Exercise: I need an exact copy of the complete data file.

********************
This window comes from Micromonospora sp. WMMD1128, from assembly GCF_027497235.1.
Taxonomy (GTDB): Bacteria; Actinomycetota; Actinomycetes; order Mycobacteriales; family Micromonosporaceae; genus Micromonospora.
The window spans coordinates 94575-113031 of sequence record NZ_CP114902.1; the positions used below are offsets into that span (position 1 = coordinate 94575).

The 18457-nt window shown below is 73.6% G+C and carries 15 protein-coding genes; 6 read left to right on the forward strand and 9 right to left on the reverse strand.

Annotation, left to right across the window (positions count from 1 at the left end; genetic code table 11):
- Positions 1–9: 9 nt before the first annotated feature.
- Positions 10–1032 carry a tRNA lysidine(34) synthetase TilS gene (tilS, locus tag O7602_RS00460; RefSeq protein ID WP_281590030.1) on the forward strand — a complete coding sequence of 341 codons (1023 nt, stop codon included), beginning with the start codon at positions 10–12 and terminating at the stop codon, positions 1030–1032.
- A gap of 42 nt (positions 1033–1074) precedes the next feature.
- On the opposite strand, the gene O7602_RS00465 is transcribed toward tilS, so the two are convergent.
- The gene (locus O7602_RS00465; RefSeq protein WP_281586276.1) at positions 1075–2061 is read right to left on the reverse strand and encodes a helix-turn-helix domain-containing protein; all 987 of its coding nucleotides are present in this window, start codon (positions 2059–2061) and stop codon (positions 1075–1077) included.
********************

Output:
This window comes from Micromonospora sp. WMMD1128, from assembly GCF_027497235.1.
Taxonomy (GTDB): Bacteria; Actinomycetota; Actinomycetes; order Mycobacteriales; family Micromonosporaceae; genus Micromonospora.
The window spans coordinates 94575-113031 of sequence record NZ_CP114902.1; the positions used below are offsets into that span (position 1 = coordinate 94575).

The 18457-nt window shown below is 73.6% G+C and carries 15 protein-coding genes; 6 read left to right on the forward strand and 9 right to left on the reverse strand.

Annotation, left to right across the window (positions count from 1 at the left end; genetic code table 11):
- Positions 1–9: 9 nt before the first annotated feature.
- Positions 10–1032 carry a tRNA lysidine(34) synthetase TilS gene (tilS, locus tag O7602_RS00460; RefSeq protein ID WP_281590030.1) on the forward strand — a complete coding sequence of 341 codons (1023 nt, stop codon included), beginning with the start codon at positions 10–12 and terminating at the stop codon, positions 1030–1032.
- A gap of 42 nt (positions 1033–1074) precedes the next feature.
- On the opposite strand, the gene O7602_RS00465 is transcribed toward tilS, so the two are convergent.
- The gene (locus O7602_RS00465; RefSeq protein WP_281586276.1) at positions 1075–2061 is read right to left on the reverse strand and encodes a helix-turn-helix domain-containing protein; all 987 of its coding nucleotides are present in this window, start codon (positions 2059–2061) and stop codon (positions 1075–1077) included.